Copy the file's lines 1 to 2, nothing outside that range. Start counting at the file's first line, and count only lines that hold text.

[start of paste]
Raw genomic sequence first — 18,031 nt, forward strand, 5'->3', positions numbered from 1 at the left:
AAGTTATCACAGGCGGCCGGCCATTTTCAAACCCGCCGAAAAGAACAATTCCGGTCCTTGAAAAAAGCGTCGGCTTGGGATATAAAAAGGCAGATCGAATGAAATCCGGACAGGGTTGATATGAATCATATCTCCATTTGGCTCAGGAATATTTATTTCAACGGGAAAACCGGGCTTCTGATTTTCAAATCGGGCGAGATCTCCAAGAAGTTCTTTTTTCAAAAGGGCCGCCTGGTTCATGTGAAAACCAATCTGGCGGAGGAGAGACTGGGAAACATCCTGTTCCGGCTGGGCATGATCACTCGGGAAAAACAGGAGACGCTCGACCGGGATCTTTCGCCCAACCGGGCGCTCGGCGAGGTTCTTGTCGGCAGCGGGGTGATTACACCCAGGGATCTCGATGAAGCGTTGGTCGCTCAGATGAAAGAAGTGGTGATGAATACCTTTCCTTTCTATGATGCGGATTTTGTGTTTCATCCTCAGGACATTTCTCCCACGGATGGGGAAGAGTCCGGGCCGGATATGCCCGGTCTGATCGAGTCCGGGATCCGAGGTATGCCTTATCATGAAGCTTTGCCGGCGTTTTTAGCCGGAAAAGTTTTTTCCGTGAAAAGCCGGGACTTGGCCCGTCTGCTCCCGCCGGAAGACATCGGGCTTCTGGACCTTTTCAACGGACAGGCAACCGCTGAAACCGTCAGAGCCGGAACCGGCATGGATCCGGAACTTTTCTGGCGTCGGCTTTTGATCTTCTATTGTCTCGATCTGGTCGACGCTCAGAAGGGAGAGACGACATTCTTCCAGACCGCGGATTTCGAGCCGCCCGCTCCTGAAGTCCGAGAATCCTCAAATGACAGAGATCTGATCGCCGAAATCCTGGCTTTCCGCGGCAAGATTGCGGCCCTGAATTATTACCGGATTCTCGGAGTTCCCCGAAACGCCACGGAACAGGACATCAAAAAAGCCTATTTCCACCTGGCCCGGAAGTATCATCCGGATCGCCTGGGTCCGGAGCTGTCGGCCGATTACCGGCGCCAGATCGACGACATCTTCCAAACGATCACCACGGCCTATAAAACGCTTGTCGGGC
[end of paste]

Raw genomic sequence first — 18,031 nt, forward strand, 5'->3', positions numbered from 1 at the left:
AAGTTATCACAGGCGGCCGGCCATTTTCAAACCCGCCGAAAAGAACAATTCCGGTCCTTGAAAAAAGCGTCGGCTTGGGATATAAAAAGGCAGATCGAATGAAATCCGGACAGGGTTGATATGAATCATATCTCCATTTGGCTCAGGAATATTTATTTCAACGGGAAAACCGGGCTTCTGATTTTCAAATCGGGCGAGATCTCCAAGAAGTTCTTTTTTCAAAAGGGCCGCCTGGTTCATGTGAAAACCAATCTGGCGGAGGAGAGACTGGGAAACATCCTGTTCCGGCTGGGCATGATCACTCGGGAAAAACAGGAGACGCTCGACCGGGATCTTTCGCCCAACCGGGCGCTCGGCGAGGTTCTTGTCGGCAGCGGGGTGATTACACCCAGGGATCTCGATGAAGCGTTGGTCGCTCAGATGAAAGAAGTGGTGATGAATACCTTTCCTTTCTATGATGCGGATTTTGTGTTTCATCCTCAGGACATTTCTCCCACGGATGGGGAAGAGTCCGGGCCGGATATGCCCGGTCTGATCGAGTCCGGGATCCGAGGTATGCCTTATCATGAAGCTTTGCCGGCGTTTTTAGCCGGAAAAGTTTTTTCCGTGAAAAGCCGGGACTTGGCCCGTCTGCTCCCGCCGGAAGACATCGGGCTTCTGGACCTTTTCAACGGACAGGCAACCGCTGAAACCGTCAGAGCCGGAACCGGCATGGATCCGGAACTTTTCTGGCGTCGGCTTTTGATCTTCTATTGTCTCGATCTGGTCGACGCTCAGAAGGGAGAGACGACATTCTTCCAGACCGCGGATTTCGAGCCGCCCGCTCCTGAAGTCCGAGAATCCTCAAATGACAGAGATCTGATCGCCGAAATCCTGGCTTTCCGCGGCAAGATTGCGGCCCTGAATTATTACCGGATTCTCGGAGTTCCCCGAAACGCCACGGAACAGGACATCAAAAAAGCCTATTTCCACCTGGCCCGGAAGTATCATCCGGATCGCCTGGGTCCGGAGCTGTCGGCCGATTACCGGCGCCAGATCGACGACATCTTCCAAACGATCACCACGGCCTATAAAACGCTTGTCGGGC